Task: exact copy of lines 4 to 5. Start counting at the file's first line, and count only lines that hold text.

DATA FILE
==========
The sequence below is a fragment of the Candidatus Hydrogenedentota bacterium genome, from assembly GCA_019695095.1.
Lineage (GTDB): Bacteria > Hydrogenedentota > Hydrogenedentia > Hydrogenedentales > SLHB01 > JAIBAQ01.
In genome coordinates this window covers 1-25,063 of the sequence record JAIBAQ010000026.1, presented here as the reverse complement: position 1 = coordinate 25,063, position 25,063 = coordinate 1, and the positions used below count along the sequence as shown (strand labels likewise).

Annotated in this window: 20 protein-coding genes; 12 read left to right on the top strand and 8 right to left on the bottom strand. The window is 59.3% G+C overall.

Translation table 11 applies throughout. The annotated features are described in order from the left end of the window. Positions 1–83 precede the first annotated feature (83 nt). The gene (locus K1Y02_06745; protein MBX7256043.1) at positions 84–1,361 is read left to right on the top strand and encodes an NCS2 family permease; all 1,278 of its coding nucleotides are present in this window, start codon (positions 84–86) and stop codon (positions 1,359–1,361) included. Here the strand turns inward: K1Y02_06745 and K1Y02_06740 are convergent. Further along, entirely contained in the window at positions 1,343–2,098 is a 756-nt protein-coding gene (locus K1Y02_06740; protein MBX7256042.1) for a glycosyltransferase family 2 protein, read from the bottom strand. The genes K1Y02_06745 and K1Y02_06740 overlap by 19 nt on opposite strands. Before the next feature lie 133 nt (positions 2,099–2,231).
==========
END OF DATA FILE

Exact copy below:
Annotated in this window: 20 protein-coding genes; 12 read left to right on the top strand and 8 right to left on the bottom strand. The window is 59.3% G+C overall.

Translation table 11 applies throughout. The annotated features are described in order from the left end of the window. Positions 1–83 precede the first annotated feature (83 nt). The gene (locus K1Y02_06745; protein MBX7256043.1) at positions 84–1,361 is read left to right on the top strand and encodes an NCS2 family permease; all 1,278 of its coding nucleotides are present in this window, start codon (positions 84–86) and stop codon (positions 1,359–1,361) included. Here the strand turns inward: K1Y02_06745 and K1Y02_06740 are convergent. Further along, entirely contained in the window at positions 1,343–2,098 is a 756-nt protein-coding gene (locus K1Y02_06740; protein MBX7256042.1) for a glycosyltransferase family 2 protein, read from the bottom strand. The genes K1Y02_06745 and K1Y02_06740 overlap by 19 nt on opposite strands. Before the next feature lie 133 nt (positions 2,099–2,231).